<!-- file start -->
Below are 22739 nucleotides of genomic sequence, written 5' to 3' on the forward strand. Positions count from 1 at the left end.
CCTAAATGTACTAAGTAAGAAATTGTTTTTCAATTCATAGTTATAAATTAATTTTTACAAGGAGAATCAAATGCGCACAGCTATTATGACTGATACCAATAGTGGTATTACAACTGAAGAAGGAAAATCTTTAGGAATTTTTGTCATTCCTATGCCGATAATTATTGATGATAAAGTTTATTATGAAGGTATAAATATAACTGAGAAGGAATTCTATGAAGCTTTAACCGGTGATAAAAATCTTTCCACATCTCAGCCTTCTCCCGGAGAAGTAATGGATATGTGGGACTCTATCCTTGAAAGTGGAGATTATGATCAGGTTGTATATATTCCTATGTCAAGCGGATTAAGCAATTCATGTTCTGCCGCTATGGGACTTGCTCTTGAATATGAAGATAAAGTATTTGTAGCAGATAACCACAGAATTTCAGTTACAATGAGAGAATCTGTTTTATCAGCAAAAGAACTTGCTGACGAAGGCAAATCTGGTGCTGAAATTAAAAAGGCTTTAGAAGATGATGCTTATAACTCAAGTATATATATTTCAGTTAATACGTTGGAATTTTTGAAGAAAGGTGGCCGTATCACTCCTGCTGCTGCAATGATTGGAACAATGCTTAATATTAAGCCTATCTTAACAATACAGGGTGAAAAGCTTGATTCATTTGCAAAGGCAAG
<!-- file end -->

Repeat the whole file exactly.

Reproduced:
Below are 22739 nucleotides of genomic sequence, written 5' to 3' on the forward strand. Positions count from 1 at the left end.
CCTAAATGTACTAAGTAAGAAATTGTTTTTCAATTCATAGTTATAAATTAATTTTTACAAGGAGAATCAAATGCGCACAGCTATTATGACTGATACCAATAGTGGTATTACAACTGAAGAAGGAAAATCTTTAGGAATTTTTGTCATTCCTATGCCGATAATTATTGATGATAAAGTTTATTATGAAGGTATAAATATAACTGAGAAGGAATTCTATGAAGCTTTAACCGGTGATAAAAATCTTTCCACATCTCAGCCTTCTCCCGGAGAAGTAATGGATATGTGGGACTCTATCCTTGAAAGTGGAGATTATGATCAGGTTGTATATATTCCTATGTCAAGCGGATTAAGCAATTCATGTTCTGCCGCTATGGGACTTGCTCTTGAATATGAAGATAAAGTATTTGTAGCAGATAACCACAGAATTTCAGTTACAATGAGAGAATCTGTTTTATCAGCAAAAGAACTTGCTGACGAAGGCAAATCTGGTGCTGAAATTAAAAAGGCTTTAGAAGATGATGCTTATAACTCAAGTATATATATTTCAGTTAATACGTTGGAATTTTTGAAGAAAGGTGGCCGTATCACTCCTGCTGCTGCAATGATTGGAACAATGCTTAATATTAAGCCTATCTTAACAATACAGGGTGAAAAGCTTGATTCATTTGCAAAGGCAAG